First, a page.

The rarest chicken in the world
First imported to the U.S. in 2014 by Greenfire Farms, the Ayam Cemani is so rare that it is called the “Lamborghini of Chickens”.
The chicken originally hails from the Island of Java in Indonesia.
All Black inside and out
These chickens have all black feathers, beaks and feet… with some feathers showing iridescent green in the sun.
Their meat is also black, and for that reason they have been seen as mystical birds in their homeland and are often used in rituals.
Chicks are born with minimal white spotting, which clears with adult feathers. Some adults show rose flushing in comb when excited or hot.
Contrary to popular belief their blood is not black.
Ayam Cemanis are a medium sized bird with hens at 4lbs. and roos at 4-6lbs.
Ayam Cemanis are not yet recognized by the American Poultry Association, but Dutch standards for perfection are as follows (The Happy Chicken Coop):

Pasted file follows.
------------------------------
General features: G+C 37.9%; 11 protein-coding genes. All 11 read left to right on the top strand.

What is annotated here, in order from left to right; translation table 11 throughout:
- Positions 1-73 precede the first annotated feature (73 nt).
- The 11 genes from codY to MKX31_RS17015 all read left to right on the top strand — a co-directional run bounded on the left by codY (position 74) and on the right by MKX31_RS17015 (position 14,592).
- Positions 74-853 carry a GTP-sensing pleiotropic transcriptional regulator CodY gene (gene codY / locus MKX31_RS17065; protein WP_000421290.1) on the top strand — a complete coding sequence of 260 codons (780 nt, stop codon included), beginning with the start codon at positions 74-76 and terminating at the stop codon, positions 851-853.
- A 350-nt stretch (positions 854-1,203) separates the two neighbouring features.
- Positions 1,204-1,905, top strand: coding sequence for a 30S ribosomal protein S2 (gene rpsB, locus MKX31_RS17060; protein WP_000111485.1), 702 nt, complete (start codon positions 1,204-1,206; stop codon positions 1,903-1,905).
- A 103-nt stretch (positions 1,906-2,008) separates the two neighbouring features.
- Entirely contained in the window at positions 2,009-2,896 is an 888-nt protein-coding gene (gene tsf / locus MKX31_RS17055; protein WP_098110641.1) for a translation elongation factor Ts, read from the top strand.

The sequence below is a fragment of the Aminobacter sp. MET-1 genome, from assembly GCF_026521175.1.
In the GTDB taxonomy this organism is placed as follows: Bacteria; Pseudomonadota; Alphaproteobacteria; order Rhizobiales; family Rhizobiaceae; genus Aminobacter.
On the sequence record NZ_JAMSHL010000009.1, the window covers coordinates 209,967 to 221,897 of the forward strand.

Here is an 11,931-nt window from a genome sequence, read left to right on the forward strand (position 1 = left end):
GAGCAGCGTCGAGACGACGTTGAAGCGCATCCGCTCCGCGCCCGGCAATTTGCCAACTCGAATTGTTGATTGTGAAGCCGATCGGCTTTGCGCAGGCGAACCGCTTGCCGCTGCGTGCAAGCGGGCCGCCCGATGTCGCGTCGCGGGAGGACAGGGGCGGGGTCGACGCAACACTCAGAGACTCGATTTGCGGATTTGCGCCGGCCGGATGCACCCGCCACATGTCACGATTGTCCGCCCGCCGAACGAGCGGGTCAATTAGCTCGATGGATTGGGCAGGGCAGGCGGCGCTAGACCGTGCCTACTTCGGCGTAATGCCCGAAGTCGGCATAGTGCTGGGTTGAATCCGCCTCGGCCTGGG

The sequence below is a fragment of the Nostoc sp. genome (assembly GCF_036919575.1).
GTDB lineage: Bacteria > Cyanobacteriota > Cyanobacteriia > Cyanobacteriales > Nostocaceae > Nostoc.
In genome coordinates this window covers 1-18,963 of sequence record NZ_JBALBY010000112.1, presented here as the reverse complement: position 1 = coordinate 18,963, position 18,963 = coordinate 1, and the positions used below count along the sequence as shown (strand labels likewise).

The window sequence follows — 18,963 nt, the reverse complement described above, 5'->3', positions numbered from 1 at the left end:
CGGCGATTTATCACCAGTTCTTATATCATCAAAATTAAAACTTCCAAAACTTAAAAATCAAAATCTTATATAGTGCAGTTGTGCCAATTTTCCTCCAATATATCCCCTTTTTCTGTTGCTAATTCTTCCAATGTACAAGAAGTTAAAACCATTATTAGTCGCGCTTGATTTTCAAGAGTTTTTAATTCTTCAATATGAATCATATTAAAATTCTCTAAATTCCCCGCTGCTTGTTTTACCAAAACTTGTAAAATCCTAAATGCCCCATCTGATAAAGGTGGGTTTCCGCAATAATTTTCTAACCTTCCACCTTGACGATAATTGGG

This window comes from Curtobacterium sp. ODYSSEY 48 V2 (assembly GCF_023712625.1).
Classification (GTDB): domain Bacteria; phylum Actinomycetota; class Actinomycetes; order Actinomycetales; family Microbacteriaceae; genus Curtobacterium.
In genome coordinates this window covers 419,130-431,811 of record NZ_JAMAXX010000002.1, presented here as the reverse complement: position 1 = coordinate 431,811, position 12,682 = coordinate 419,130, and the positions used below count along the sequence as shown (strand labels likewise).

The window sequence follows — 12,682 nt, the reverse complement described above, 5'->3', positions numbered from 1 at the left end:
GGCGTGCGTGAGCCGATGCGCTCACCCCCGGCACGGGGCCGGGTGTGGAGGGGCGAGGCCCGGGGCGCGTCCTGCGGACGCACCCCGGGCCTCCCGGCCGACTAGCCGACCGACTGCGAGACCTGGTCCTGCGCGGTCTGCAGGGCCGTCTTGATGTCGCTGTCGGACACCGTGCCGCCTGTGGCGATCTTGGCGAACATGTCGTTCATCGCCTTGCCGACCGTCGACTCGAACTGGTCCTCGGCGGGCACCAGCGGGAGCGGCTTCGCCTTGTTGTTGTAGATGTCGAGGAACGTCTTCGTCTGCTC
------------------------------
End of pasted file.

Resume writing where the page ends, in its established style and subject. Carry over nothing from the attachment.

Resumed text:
- The bird should stand upright, alert – almost ‘game-like’.
- The body is of medium size, slim, firm and muscular.
- It will have a fairly broad breast and a medium back sloping from neck.
- The wings are long and strong arising from wide shoulders.
- The tail is held moderately high.
- Thighs are powerful and muscular.
- The bird should have 4 toes to each foot.
- Feathers are all black and are close fitting to the body.
- Skin, eyes, wattles and comb should all be black.
- No other color should be seen.
- The feathers may show a beetle-green to purple iridescence in sunlight.
Best for making an impression
The Ayam Cemani hen lays about 80 average-sized, cream-colored eggs per year–in a cycle of 20-30 eggs followed by a 3-6 month “resting” broody period. For this reason, they are best as pets for fanciers or those who won’t rely on them exclusively for a household egg supply. While a bit “flightier” than your average chicken, ours are hand raised and quite docile.
Be the envy of your chicken friends when you add this flock to your back yard.